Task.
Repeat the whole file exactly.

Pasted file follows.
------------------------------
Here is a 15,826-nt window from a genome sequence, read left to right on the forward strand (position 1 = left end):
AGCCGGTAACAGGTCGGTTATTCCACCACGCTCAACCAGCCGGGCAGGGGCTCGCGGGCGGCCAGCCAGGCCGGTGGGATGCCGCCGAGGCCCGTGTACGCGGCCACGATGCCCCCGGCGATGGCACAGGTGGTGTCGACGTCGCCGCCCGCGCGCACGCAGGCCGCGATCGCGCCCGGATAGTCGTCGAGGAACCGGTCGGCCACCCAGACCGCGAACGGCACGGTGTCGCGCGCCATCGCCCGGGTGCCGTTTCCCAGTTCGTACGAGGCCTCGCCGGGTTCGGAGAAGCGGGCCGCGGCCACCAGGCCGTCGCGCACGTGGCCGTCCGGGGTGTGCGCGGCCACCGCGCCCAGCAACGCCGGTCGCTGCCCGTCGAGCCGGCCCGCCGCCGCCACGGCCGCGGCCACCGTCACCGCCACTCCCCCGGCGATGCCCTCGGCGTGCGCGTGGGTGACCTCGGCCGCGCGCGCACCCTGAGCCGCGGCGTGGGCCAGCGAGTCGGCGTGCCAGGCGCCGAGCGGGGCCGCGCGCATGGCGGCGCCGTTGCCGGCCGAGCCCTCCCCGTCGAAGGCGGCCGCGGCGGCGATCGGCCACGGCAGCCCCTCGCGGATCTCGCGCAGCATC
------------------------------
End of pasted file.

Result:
Here is a 15,826-nt window from a genome sequence, read left to right on the forward strand (position 1 = left end):
AGCCGGTAACAGGTCGGTTATTCCACCACGCTCAACCAGCCGGGCAGGGGCTCGCGGGCGGCCAGCCAGGCCGGTGGGATGCCGCCGAGGCCCGTGTACGCGGCCACGATGCCCCCGGCGATGGCACAGGTGGTGTCGACGTCGCCGCCCGCGCGCACGCAGGCCGCGATCGCGCCCGGATAGTCGTCGAGGAACCGGTCGGCCACCCAGACCGCGAACGGCACGGTGTCGCGCGCCATCGCCCGGGTGCCGTTTCCCAGTTCGTACGAGGCCTCGCCGGGTTCGGAGAAGCGGGCCGCGGCCACCAGGCCGTCGCGCACGTGGCCGTCCGGGGTGTGCGCGGCCACCGCGCCCAGCAACGCCGGTCGCTGCCCGTCGAGCCGGCCCGCCGCCGCCACGGCCGCGGCCACCGTCACCGCCACTCCCCCGGCGATGCCCTCGGCGTGCGCGTGGGTGACCTCGGCCGCGCGCGCACCCTGAGCCGCGGCGTGGGCCAGCGAGTCGGCGTGCCAGGCGCCGAGCGGGGCCGCGCGCATGGCGGCGCCGTTGCCGGCCGAGCCCTCCCCGTCGAAGGCGGCCGCGGCGGCGATCGGCCACGGCAGCCCCTCGCGGATCTCGCGCAGCATC